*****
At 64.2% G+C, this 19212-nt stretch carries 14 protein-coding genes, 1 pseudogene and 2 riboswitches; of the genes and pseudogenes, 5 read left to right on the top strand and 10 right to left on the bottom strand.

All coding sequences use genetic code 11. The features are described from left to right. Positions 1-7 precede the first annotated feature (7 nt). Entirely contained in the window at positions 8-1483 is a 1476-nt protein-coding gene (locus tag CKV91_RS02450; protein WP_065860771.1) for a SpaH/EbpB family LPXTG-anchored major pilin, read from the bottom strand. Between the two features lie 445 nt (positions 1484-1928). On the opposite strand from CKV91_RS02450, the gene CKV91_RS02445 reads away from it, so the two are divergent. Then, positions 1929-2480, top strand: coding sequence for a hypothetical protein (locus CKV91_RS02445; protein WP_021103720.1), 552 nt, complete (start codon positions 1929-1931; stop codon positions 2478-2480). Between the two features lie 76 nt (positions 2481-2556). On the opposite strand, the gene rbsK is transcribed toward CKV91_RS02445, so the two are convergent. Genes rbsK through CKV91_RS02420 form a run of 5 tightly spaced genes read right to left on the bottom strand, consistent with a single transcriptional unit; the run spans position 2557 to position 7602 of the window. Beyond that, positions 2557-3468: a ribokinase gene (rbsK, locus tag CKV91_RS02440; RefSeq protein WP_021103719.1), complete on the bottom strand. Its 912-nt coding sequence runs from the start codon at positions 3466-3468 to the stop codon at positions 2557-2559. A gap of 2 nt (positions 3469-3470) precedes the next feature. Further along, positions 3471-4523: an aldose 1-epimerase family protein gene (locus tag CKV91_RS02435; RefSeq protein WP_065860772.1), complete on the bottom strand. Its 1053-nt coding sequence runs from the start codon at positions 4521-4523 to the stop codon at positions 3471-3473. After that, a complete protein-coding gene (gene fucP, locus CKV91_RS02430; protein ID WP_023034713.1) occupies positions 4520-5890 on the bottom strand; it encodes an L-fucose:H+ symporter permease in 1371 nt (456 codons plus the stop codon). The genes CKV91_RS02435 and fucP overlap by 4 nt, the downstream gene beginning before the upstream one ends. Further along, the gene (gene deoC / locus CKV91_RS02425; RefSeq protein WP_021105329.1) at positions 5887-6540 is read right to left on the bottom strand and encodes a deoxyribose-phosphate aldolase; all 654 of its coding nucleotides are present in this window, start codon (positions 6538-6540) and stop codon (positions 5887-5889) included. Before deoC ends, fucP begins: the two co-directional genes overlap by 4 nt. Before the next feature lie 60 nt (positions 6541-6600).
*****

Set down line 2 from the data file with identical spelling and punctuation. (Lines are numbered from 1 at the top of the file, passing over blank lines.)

All coding sequences use genetic code 11. The features are described from left to right. Positions 1-7 precede the first annotated feature (7 nt). Entirely contained in the window at positions 8-1483 is a 1476-nt protein-coding gene (locus tag CKV91_RS02450; protein WP_065860771.1) for a SpaH/EbpB family LPXTG-anchored major pilin, read from the bottom strand. Between the two features lie 445 nt (positions 1484-1928). On the opposite strand from CKV91_RS02450, the gene CKV91_RS02445 reads away from it, so the two are divergent. Then, positions 1929-2480, top strand: coding sequence for a hypothetical protein (locus CKV91_RS02445; protein WP_021103720.1), 552 nt, complete (start codon positions 1929-1931; stop codon positions 2478-2480). Between the two features lie 76 nt (positions 2481-2556). On the opposite strand, the gene rbsK is transcribed toward CKV91_RS02445, so the two are convergent. Genes rbsK through CKV91_RS02420 form a run of 5 tightly spaced genes read right to left on the bottom strand, consistent with a single transcriptional unit; the run spans position 2557 to position 7602 of the window. Beyond that, positions 2557-3468: a ribokinase gene (rbsK, locus tag CKV91_RS02440; RefSeq protein WP_021103719.1), complete on the bottom strand. Its 912-nt coding sequence runs from the start codon at positions 3466-3468 to the stop codon at positions 2557-2559. A gap of 2 nt (positions 3469-3470) precedes the next feature. Further along, positions 3471-4523: an aldose 1-epimerase family protein gene (locus tag CKV91_RS02435; RefSeq protein WP_065860772.1), complete on the bottom strand. Its 1053-nt coding sequence runs from the start codon at positions 4521-4523 to the stop codon at positions 3471-3473. After that, a complete protein-coding gene (gene fucP, locus CKV91_RS02430; protein ID WP_023034713.1) occupies positions 4520-5890 on the bottom strand; it encodes an L-fucose:H+ symporter permease in 1371 nt (456 codons plus the stop codon). The genes CKV91_RS02435 and fucP overlap by 4 nt, the downstream gene beginning before the upstream one ends. Further along, the gene (gene deoC / locus CKV91_RS02425; RefSeq protein WP_021105329.1) at positions 5887-6540 is read right to left on the bottom strand and encodes a deoxyribose-phosphate aldolase; all 654 of its coding nucleotides are present in this window, start codon (positions 6538-6540) and stop codon (positions 5887-5889) included. Before deoC ends, fucP begins: the two co-directional genes overlap by 4 nt. Before the next feature lie 60 nt (positions 6541-6600).